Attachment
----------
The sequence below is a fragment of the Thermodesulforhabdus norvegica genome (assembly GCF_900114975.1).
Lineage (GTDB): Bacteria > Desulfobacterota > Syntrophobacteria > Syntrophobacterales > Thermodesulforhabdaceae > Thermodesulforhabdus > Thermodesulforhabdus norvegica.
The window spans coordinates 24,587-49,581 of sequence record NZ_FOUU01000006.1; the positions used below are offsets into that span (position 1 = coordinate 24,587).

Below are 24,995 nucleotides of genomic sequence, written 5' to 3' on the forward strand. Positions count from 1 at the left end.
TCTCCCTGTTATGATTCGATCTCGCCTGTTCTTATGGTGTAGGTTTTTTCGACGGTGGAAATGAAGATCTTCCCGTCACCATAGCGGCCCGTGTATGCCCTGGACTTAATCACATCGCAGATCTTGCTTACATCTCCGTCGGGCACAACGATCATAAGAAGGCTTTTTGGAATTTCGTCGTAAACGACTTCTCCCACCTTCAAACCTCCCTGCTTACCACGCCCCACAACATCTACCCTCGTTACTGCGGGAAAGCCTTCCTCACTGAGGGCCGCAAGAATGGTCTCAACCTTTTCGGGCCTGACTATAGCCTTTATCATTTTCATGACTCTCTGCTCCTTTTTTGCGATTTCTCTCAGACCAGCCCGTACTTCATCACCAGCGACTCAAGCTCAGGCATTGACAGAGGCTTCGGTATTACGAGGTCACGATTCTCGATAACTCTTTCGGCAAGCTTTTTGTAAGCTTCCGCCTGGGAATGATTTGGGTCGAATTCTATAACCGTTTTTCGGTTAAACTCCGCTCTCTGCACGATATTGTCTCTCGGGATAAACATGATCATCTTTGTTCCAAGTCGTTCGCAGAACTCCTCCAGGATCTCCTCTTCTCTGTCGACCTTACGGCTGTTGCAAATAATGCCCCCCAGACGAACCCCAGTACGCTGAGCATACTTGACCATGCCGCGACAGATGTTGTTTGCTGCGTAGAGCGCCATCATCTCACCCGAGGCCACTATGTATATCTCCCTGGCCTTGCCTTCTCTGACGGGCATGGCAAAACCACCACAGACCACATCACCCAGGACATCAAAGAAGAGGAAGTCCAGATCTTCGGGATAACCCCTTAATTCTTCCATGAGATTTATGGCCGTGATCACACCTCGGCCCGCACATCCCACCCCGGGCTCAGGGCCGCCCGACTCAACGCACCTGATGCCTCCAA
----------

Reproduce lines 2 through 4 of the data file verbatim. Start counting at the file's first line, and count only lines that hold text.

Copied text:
Lineage (GTDB): Bacteria > Desulfobacterota > Syntrophobacteria > Syntrophobacterales > Thermodesulforhabdaceae > Thermodesulforhabdus > Thermodesulforhabdus norvegica.
The window spans coordinates 24,587-49,581 of sequence record NZ_FOUU01000006.1; the positions used below are offsets into that span (position 1 = coordinate 24,587).

Below are 24,995 nucleotides of genomic sequence, written 5' to 3' on the forward strand. Positions count from 1 at the left end.